Bats are a common ‘problem’ facing many of our churches but one church in the diocese says the answer is to stop seeing them as something to be eradicated and start looking at how to live alongside them.

Photo credit: @nilsbouillard, unsplash

St Moran Church at Lamorran closed in 2014 when cleaning became more than the volunteers could cope with because of the mess left by bats. Nick Jeans, a retired land agent who is acting as Clerk of Works, says the community ‘just didn’t know what to do’ but help has come via the Bats in Churches project. St Moran was one of 120 churches selected (including three others in Cornwall) out of over 630 that applied.

The Bats-in-Churches Project is run by a consortium formed by English Nature, the Church of England’s Cathedral & Church Building Division, the Bat Conservation Trust, English Heritage and the Churches Conservation Trust and is fully funded by the Heritage Lottery Fund.

Nick said: “What started out as just a simple project to find a humane way of housing our three resident bat colonies, whilst at the same time allowing the congregation to use the church for worship, has developed into a more or less full church restoration project, which in total will leave no change out of £213,000.

“The project has funded all the survey work which looked at the size of the bat colonies and how the congregation used the church and then the ecologist and architect devised a scheme to separate the bats from the congregation.”

The project not only funded the ecologist for the initial work but is also picking up the bill for a further three years so that a study can be done into the effects of the work at the church. The parish are in addition having to raise money to cover floor, ceiling and wall plaster repairs totalling £72,000 + VAT.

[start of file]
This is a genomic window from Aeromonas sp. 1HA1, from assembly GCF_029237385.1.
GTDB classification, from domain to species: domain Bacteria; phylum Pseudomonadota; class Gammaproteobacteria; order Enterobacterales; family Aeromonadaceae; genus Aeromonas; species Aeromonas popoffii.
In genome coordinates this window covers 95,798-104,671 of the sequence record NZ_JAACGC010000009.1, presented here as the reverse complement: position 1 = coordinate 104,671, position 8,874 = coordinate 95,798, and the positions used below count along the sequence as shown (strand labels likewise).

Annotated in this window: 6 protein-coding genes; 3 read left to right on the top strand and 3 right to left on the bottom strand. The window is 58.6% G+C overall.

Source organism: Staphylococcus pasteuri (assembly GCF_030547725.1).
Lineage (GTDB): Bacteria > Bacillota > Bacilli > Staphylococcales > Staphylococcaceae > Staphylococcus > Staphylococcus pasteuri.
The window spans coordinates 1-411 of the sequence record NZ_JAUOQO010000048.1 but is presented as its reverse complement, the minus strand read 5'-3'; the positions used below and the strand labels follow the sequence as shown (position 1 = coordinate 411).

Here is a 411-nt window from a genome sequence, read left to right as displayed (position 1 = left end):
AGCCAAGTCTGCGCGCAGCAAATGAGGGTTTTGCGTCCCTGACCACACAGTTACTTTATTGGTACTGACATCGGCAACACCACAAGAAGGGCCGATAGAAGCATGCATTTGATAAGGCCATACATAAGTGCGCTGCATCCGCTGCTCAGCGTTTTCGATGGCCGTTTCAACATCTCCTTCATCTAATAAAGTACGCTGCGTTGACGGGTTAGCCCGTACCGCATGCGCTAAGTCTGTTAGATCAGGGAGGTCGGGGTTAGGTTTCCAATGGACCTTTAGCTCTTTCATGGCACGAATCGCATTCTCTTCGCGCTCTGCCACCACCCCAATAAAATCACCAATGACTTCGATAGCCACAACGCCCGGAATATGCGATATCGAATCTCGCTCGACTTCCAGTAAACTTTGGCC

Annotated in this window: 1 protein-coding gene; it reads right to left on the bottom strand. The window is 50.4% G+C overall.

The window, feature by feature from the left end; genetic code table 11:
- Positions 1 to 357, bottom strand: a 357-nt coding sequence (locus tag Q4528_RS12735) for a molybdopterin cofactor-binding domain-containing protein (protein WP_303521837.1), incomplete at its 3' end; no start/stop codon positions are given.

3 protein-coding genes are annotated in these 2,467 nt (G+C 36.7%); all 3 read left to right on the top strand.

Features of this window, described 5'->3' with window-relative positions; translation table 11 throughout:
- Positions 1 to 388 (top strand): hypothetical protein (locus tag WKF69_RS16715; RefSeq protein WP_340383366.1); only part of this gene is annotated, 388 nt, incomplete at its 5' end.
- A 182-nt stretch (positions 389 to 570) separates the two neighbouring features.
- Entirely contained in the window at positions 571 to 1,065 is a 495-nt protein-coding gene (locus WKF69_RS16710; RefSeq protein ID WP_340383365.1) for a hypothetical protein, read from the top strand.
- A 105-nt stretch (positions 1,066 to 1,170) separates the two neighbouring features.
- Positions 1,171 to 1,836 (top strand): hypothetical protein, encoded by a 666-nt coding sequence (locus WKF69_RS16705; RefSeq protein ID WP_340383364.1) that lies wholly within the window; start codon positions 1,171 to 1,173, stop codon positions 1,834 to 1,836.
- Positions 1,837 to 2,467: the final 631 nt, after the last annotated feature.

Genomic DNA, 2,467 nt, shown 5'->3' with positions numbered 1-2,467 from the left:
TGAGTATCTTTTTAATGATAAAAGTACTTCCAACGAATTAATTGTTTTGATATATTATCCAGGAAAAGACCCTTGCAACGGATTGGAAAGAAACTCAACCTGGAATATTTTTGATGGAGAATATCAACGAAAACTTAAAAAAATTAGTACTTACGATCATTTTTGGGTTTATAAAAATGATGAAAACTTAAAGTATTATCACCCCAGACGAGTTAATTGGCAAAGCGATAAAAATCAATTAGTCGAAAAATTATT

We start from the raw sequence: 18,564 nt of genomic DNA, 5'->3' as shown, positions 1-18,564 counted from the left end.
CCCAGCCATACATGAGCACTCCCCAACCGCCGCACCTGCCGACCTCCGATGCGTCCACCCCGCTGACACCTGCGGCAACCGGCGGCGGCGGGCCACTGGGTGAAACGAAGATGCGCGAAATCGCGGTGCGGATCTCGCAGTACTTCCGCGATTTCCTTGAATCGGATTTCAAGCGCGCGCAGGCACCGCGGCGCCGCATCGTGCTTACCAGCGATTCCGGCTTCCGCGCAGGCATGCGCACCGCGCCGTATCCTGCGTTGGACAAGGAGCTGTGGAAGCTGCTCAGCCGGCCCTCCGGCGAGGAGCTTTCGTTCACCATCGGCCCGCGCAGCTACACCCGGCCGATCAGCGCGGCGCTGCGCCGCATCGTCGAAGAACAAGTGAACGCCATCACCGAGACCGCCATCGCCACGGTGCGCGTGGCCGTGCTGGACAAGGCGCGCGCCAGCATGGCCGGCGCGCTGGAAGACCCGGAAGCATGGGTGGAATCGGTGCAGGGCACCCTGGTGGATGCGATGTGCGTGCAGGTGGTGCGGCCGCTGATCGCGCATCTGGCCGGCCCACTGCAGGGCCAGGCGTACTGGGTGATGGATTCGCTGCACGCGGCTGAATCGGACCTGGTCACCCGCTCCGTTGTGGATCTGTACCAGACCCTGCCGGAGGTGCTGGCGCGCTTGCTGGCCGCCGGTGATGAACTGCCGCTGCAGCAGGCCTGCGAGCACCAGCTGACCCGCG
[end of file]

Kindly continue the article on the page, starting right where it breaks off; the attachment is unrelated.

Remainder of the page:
Works actually began at the beginning of February, although things are currently halted to allow the bats maternity season to pass quietly.

Nick said: “At the start we had to completely clear the church of furniture. It will all need to be cleaned of six years’ worth of bat droppings and urine stains before it can be replaced. Then the work began to construct two bat lofts providing both roosting and flight space. These lofts are positioned one in each transept, above the arches. Hand in hand with this construction, we have partitioned the roof voids to prevent unauthorised bat access to the congregational spaces in the church.”

The team at Lamorran are determined to make the most of the opportunity they have been given. They are hoping to re-open the building later this year and already have ideas about how to embrace their bat neighbours to help grow their church.

“We want to use the building for the benefit of the community and we have all kinds of ideas from a gardener’s chapel to running bat workshops.”

Nick says the experience with the project at Lamorran could also benefit other churches. “Not only have we learnt a thing or two that we are happy to share with others but through this project and the development of understanding around the licensing issues, it will hopefully help to streamline things for other churches.”

Nick’s main advice for others with bat issues is to learn to live with them. “We have to get away from the idea of eradicating the bats. They are God’s creatures too. So many old buildings are being converted that bats are losing their habitats. By learning to live with them we are caring for creation.”

On a practical note, Nick says finding an ecologist who really knows and understands bats is key. “It really is about getting the right professional advice in terms of the ecologist and the architect and the Bat Conservation Trust may be the best place to start.”

With further works needed to repair plaster work and shiplap, Lamorran are fundraising via Just Giving here: